A company is a distinct legal person—comment.

0
820
distint legal person

Ques. A company is a distinct legal person—comment.

Ans. A Company is a distinct legal person.—“Pergons” in ordinary parlance are the male and female human beings. In legal terminology, a person is one who is capable of exercising legal rights and performing legal duties. Salmond says: “Any person is any being whom the law regards as capable of rights and duties.” Any being that is so capable is a person whether a human b,eing or not and if it is not so capable he is not a person although it may b&nhumaniningkm incorporated company is a distinct legal person as it is capable of keying rights and performing duties in its own corporate name. It is in law something distinct from its shareholders. The company is a legal entity quite different from its members. Its personality is separate and distinct from those who compose it. In this respect a company differs from a firm. A firm has no separate and distinct existence apart from its members (partners). The property of the company is not, in law, the property of the shareholders. The assets and liabilities of the company are different from the assets and liabilities of its members. Moreover, a company may be held liable for torts like an individual.

The number of shareholders may be reduced to one (however, such extreme-ease of reducing membership of one is not possible under the present laws) yet that single shareholder and the company will be distinct person, and will have different status in the eye Of law.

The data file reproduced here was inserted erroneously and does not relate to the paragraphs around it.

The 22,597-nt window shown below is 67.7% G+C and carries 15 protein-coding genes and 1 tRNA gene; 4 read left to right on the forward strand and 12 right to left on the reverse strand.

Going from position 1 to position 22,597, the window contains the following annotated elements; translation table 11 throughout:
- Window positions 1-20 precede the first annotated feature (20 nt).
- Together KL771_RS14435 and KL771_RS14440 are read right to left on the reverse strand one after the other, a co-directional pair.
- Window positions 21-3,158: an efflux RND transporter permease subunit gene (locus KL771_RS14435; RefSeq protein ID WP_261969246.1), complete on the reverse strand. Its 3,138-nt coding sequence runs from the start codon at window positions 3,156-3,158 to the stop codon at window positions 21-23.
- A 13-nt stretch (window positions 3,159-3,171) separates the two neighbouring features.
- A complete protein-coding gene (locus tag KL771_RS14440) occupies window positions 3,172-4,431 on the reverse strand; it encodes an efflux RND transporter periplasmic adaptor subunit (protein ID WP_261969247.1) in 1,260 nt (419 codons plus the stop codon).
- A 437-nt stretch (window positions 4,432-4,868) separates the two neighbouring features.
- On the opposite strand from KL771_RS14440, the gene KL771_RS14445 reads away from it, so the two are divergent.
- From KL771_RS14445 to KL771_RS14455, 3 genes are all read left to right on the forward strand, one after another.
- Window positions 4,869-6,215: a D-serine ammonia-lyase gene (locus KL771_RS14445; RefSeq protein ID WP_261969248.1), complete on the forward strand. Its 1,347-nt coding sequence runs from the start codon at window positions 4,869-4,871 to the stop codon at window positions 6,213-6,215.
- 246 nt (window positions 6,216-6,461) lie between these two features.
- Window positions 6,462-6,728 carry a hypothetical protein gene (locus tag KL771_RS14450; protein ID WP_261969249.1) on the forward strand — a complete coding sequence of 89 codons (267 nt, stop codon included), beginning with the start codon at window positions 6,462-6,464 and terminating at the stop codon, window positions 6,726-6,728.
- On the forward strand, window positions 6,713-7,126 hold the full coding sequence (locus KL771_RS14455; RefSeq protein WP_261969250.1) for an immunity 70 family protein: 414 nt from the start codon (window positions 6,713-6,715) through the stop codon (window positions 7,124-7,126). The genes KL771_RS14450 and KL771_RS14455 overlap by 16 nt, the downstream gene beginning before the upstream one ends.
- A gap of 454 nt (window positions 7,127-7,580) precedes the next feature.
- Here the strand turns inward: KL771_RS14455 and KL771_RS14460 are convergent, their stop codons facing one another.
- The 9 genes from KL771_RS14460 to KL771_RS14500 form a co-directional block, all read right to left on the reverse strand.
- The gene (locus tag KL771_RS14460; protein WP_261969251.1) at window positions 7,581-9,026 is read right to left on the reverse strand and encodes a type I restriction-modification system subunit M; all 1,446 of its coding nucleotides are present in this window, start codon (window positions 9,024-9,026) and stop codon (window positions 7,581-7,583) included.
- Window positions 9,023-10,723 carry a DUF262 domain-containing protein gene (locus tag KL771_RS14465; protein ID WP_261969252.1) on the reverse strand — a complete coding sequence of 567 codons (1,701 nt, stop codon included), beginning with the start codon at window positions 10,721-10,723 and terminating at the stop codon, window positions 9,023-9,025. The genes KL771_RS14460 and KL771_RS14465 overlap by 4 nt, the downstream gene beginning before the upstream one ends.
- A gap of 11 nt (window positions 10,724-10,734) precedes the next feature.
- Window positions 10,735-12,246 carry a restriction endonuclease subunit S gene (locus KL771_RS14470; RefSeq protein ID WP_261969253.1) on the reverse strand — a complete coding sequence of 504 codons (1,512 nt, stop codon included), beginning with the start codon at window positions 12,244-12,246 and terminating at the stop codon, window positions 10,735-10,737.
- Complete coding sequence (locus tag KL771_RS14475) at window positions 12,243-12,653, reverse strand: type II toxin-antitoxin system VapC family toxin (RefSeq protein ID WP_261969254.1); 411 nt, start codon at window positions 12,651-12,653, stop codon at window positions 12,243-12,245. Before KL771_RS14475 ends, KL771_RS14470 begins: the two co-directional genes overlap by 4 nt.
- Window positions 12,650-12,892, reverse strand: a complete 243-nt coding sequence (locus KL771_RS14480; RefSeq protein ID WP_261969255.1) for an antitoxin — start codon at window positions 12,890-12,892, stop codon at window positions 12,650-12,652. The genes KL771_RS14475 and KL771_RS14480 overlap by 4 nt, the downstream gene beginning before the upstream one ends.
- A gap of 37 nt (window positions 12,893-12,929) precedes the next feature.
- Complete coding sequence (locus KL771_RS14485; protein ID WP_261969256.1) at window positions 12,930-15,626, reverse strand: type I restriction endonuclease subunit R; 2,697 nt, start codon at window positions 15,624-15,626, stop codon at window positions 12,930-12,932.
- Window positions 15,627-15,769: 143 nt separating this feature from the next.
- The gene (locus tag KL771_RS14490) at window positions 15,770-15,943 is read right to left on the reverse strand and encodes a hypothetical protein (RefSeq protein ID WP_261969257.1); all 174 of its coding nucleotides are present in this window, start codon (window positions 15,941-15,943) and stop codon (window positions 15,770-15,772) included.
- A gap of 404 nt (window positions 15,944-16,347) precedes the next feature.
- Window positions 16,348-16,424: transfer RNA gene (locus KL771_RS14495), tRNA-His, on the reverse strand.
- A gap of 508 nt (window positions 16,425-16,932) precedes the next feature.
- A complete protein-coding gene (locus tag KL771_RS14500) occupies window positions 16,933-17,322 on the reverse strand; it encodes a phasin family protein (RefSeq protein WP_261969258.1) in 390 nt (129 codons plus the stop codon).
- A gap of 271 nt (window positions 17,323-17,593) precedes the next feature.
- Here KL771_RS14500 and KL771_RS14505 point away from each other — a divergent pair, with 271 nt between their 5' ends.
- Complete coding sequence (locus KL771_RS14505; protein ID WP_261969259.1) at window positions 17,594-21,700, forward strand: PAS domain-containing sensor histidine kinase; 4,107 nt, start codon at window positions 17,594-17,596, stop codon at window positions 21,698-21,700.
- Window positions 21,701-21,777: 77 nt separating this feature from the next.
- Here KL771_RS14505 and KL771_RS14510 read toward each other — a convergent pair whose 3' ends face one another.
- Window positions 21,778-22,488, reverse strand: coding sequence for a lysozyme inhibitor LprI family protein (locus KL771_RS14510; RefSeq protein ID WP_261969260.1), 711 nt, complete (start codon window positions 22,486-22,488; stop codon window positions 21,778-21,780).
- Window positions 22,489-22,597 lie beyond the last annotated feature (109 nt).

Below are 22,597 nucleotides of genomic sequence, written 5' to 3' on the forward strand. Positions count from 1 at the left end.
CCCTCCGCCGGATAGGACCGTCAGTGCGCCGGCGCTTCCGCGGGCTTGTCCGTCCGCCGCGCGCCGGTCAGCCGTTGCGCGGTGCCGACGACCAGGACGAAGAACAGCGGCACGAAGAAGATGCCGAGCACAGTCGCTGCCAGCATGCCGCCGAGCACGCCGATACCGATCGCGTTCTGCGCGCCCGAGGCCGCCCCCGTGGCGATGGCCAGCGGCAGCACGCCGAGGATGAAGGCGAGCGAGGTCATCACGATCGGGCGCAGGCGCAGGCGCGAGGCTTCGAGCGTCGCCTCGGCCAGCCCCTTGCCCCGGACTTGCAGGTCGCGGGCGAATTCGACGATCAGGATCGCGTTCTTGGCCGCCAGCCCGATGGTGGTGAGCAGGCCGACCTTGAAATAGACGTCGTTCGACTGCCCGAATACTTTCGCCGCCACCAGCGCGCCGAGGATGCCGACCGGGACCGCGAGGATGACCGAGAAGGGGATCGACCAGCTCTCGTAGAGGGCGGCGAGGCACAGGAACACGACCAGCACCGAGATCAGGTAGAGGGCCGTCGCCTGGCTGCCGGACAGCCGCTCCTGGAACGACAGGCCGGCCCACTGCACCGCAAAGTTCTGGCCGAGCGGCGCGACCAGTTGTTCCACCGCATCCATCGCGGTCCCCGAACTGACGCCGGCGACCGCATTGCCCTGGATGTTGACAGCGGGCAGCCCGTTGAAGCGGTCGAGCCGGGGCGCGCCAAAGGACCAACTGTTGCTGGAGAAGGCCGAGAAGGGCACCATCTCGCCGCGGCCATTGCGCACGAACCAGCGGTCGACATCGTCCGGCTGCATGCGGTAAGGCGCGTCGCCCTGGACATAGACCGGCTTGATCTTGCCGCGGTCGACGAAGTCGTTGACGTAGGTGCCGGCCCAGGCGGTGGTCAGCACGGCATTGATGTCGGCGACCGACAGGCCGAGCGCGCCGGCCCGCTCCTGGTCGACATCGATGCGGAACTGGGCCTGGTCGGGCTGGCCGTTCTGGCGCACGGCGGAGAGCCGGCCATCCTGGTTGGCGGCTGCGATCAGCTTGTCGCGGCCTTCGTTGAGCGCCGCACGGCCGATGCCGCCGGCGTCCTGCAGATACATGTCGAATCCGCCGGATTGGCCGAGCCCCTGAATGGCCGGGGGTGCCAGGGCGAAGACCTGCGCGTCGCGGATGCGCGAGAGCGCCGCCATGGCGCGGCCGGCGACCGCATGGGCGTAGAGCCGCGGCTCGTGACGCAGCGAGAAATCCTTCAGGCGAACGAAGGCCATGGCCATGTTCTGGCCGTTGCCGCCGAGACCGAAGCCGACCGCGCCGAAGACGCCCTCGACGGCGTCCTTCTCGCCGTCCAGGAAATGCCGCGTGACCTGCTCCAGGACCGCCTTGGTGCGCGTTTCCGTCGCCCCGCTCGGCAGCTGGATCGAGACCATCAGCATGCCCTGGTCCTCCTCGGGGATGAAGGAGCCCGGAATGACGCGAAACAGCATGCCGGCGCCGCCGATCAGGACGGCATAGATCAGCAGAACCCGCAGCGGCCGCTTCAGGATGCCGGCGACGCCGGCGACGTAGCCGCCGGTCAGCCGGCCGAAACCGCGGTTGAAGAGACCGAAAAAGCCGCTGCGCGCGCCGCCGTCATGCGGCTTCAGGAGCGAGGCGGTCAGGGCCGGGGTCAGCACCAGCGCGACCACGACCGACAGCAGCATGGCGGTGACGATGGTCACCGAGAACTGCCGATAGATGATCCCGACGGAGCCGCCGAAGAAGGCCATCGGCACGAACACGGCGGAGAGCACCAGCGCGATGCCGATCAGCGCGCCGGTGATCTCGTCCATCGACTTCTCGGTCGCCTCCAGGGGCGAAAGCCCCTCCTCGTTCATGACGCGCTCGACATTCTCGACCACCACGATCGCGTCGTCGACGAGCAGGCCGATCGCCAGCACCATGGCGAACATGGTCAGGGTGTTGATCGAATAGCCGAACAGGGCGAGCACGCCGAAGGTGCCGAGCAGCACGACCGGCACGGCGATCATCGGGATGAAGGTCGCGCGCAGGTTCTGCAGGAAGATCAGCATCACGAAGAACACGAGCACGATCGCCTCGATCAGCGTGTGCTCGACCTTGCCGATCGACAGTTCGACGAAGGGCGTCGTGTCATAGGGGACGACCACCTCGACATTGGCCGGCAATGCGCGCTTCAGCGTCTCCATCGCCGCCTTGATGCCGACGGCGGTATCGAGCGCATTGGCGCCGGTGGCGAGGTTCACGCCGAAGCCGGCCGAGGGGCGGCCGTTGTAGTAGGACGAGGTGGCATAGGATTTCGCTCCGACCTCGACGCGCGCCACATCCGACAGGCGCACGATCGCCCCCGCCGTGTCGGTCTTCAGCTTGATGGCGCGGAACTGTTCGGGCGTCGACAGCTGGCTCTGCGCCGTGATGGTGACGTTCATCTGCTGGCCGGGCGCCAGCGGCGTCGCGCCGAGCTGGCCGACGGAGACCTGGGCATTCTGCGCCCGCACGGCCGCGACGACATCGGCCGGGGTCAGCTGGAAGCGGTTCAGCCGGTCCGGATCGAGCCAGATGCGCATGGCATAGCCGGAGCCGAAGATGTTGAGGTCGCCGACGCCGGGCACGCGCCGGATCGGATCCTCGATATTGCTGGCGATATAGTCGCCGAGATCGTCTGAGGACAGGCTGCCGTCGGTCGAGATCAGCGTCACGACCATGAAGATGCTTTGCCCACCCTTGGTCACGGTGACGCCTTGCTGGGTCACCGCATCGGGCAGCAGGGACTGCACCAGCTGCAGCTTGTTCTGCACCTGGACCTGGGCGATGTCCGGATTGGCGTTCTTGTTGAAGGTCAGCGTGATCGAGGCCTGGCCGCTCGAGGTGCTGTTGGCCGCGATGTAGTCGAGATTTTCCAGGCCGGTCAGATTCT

A company formed and registered under the Companies Act is a distinct legal entity. It can deal with its property, sue and be sued in its own corporate name. Once a company is incorporated it must be treated like any other independent person. Debts incurred by the company are not debts of the members. Its members (also known as shareholders are contributories) hold ‘shares’ in the company which represent the amount which they have contributed, in cash or other consideration, or have undertaken to contribute, to the funds of the company and that in normal circumstances defines the limit of their liability. Thus the company “A and Co.” is entirely different person from `A’—even though he started it, manages it and owns practically all its shares. The property is the property of A and Co., and not of Mr. A. ‘A’ can make contracts with the company and his goods cannot be seized for the debts of the company. He may lend money to the company on the security of its assets. In Soloman v. Solomon and Co. Ltd., the facts were that one Solomon transferred his shoe manufacturing business to the corporate body Solomon and Co., Ltd., formed by himself and his wife and children. Subsequently this company was wound up when its assets were £6.000 and liabilities were £ 10,000 to Salomon as debenture- holder and £7,000 to unsecured creditors. In the creditor’s suit, it was held that Solomon being debenture- holder had preferential claim over the unsecured creditors and that Solomon and Co. Ltd., was not Solomon under another name but a distinct legal person.